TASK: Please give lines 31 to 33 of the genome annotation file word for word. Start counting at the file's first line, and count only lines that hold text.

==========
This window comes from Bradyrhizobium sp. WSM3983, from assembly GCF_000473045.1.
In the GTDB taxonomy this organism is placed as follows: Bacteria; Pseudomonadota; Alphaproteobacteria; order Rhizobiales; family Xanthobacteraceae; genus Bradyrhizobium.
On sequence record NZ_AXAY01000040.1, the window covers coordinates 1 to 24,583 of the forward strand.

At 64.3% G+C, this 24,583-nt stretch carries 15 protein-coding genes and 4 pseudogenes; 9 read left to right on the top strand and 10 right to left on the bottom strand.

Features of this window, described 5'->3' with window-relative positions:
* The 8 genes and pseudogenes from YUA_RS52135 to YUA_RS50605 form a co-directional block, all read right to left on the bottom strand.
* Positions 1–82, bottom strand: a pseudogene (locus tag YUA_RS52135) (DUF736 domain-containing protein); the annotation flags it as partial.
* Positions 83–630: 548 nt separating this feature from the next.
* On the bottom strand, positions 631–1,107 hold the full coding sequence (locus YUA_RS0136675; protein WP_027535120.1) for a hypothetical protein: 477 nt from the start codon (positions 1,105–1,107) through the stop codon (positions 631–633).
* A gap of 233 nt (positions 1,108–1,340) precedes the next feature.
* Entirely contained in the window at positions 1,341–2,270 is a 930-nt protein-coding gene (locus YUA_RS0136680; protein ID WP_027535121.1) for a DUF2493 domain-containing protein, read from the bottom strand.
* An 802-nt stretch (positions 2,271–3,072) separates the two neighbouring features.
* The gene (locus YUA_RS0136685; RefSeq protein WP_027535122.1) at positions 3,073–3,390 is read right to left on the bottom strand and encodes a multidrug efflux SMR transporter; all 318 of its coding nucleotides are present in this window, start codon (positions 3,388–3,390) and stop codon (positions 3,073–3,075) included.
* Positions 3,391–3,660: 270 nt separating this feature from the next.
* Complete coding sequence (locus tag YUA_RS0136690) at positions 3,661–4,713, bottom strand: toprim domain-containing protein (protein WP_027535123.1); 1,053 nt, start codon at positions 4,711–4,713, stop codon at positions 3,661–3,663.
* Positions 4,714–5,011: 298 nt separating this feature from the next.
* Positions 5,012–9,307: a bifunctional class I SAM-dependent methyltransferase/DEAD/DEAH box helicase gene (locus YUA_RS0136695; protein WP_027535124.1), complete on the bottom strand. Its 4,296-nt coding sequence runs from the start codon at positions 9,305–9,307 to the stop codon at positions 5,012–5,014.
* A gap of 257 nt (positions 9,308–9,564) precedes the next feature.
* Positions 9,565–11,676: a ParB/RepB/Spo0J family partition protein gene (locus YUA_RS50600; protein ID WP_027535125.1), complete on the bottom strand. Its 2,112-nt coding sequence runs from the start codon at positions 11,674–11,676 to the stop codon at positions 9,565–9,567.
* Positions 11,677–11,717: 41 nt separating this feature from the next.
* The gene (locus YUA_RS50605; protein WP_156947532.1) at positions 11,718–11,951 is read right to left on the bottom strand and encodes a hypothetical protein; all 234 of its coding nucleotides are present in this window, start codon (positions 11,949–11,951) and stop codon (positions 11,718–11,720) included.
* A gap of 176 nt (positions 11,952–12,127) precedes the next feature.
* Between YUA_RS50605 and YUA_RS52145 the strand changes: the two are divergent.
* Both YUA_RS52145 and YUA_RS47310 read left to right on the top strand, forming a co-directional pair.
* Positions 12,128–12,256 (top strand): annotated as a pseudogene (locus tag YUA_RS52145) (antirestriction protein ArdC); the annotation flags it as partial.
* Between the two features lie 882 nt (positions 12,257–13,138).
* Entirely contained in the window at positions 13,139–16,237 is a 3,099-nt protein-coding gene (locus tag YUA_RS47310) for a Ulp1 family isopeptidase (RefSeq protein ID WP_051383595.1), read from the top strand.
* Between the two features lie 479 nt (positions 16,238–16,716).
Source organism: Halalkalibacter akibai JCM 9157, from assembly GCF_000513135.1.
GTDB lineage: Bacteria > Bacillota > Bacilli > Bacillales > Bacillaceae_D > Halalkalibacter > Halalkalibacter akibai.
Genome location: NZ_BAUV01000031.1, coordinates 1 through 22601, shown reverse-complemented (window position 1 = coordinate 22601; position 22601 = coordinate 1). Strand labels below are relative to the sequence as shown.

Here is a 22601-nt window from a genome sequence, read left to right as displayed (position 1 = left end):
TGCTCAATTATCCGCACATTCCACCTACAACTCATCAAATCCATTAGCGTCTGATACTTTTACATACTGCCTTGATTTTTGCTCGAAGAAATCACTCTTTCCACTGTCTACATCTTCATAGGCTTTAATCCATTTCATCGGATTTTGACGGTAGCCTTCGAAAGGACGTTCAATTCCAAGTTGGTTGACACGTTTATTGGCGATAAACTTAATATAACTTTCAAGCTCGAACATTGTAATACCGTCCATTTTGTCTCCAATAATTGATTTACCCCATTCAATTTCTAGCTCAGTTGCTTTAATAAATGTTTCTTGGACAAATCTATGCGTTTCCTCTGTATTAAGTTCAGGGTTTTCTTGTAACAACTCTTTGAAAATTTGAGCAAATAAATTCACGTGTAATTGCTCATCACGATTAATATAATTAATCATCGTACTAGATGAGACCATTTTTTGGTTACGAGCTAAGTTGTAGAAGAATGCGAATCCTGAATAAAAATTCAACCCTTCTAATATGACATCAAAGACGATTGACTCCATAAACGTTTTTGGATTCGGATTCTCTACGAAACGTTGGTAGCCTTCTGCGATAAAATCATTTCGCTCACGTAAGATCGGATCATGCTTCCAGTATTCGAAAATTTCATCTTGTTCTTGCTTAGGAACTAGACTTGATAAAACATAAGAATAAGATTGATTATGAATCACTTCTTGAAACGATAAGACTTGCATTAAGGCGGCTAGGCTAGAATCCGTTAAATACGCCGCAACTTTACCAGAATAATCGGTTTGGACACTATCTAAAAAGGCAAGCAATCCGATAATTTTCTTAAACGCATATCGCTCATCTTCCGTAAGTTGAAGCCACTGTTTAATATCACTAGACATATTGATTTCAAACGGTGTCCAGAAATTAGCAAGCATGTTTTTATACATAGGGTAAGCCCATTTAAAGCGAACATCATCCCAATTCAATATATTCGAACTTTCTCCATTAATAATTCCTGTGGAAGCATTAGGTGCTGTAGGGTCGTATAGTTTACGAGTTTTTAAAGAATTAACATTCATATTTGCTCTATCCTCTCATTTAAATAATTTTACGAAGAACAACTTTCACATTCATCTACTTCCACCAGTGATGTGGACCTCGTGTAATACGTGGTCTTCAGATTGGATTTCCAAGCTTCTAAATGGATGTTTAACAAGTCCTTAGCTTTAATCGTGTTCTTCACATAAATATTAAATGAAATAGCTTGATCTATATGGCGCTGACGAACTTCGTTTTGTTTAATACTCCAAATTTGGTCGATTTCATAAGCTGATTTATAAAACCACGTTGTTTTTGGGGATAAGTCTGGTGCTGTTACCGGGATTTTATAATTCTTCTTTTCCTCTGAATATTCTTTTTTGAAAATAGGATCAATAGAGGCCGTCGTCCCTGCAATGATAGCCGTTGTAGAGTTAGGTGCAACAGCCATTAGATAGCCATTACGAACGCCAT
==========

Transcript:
Genome location: NZ_BAUV01000031.1, coordinates 1 through 22601, shown reverse-complemented (window position 1 = coordinate 22601; position 22601 = coordinate 1). Strand labels below are relative to the sequence as shown.

Here is a 22601-nt window from a genome sequence, read left to right as displayed (position 1 = left end):
TGCTCAATTATCCGCACATTCCACCTACAACTCATCAAATCCATTAGCGTCTGATACTTTTACATACTGCCTTGATTTTTGCTCGAAGAAATCACTCTTTCCACTGTCTACATCTTCATAGGCTTTAATCCATTTCATCGGATTTTGACGGTAGCCTTCGAAAGGACGTTCAATTCCAAGTTGGTTGACACGTTTATTGGCGATAAACTTAATATAACTTTCAAGCTCGAACATTGTAATACCGTCCATTTTGTCTCCAATAATTGATTTACCCCATTCAATTTCTAGCTCAGTTGCTTTAATAAATGTTTCTTGGACAAATCTATGCGTTTCCTCTGTATTAAGTTCAGGGTTTTCTTGTAACAACTCTTTGAAAATTTGAGCAAATAAATTCACGTGTAATTGCTCATCACGATTAATATAATTAATCATCGTACTAGATGAGACCATTTTTTGGTTACGAGCTAAGTTGTAGAAGAATGCGAATCCTGAATAAAAATTCAACCCTTCTAATATGACATCAAAGACGATTGACTCCATAAACGTTTTTGGATTCGGATTCTCTACGAAACGTTGGTAGCCTTCTGCGATAAAATCATTTCGCTCACGTAAGATCGGATCATGCTTCCAGTATTCGAAAATTTCATCTTGTTCTTGCTTAGGAACTAGACTTGATAAAACATAAGAATAAGATTGATTATGAATCACTTCTTGAAACGATAAGACTTGCATTAAGGCGGCTAGGCTAGAATCCGTTAAATACGCCGCAACTTTACCAGAATAATCGGTTTGGACACTATCTAAAAAGGCAAGCAATCCGATAATTTTCTTAAACGCATATCGCTCATCTTCCGTAAGTTGAAGCCACTGTTTAATATCACTAGACATATTGATTTCAAACGGTGTCCAGAAATTAGCAAGCATGTTTTTATACATAGGGTAAGCCCATTTAAAGCGAACATCATCCCAATTCAATATATTCGAACTTTCTCCATTAATAATTCCTGTGGAAGCATTAGGTGCTGTAGGGTCGTATAGTTTACGAGTTTTTAAAGAATTAACATTCATATTTGCTCTATCCTCTCATTTAAATAATTTTACGAAGAACAACTTTCACATTCATCTACTTCCACCAGTGATGTGGACCTCGTGTAATACGTGGTCTTCAGATTGGATTTCCAAGCTTCTAAATGGATGTTTAACAAGTCCTTAGCTTTAATCGTGTTCTTCACATAAATATTAAATGAAATAGCTTGATCTATATGGCGCTGACGAACTTCGTTTTGTTTAATACTCCAAATTTGGTCGATTTCATAAGCTGATTTATAAAACCACGTTGTTTTTGGGGATAAGTCTGGTGCTGTTACCGGGATTTTATAATTCTTCTTTTCCTCTGAATATTCTTTTTTGAAAATAGGATCAATAGAGGCCGTCGTCCCTGCAATGATAGCCGTTGTAGAGTTAGGTGCAACAGCCATTAGATAGCCATTACGAACGCCAT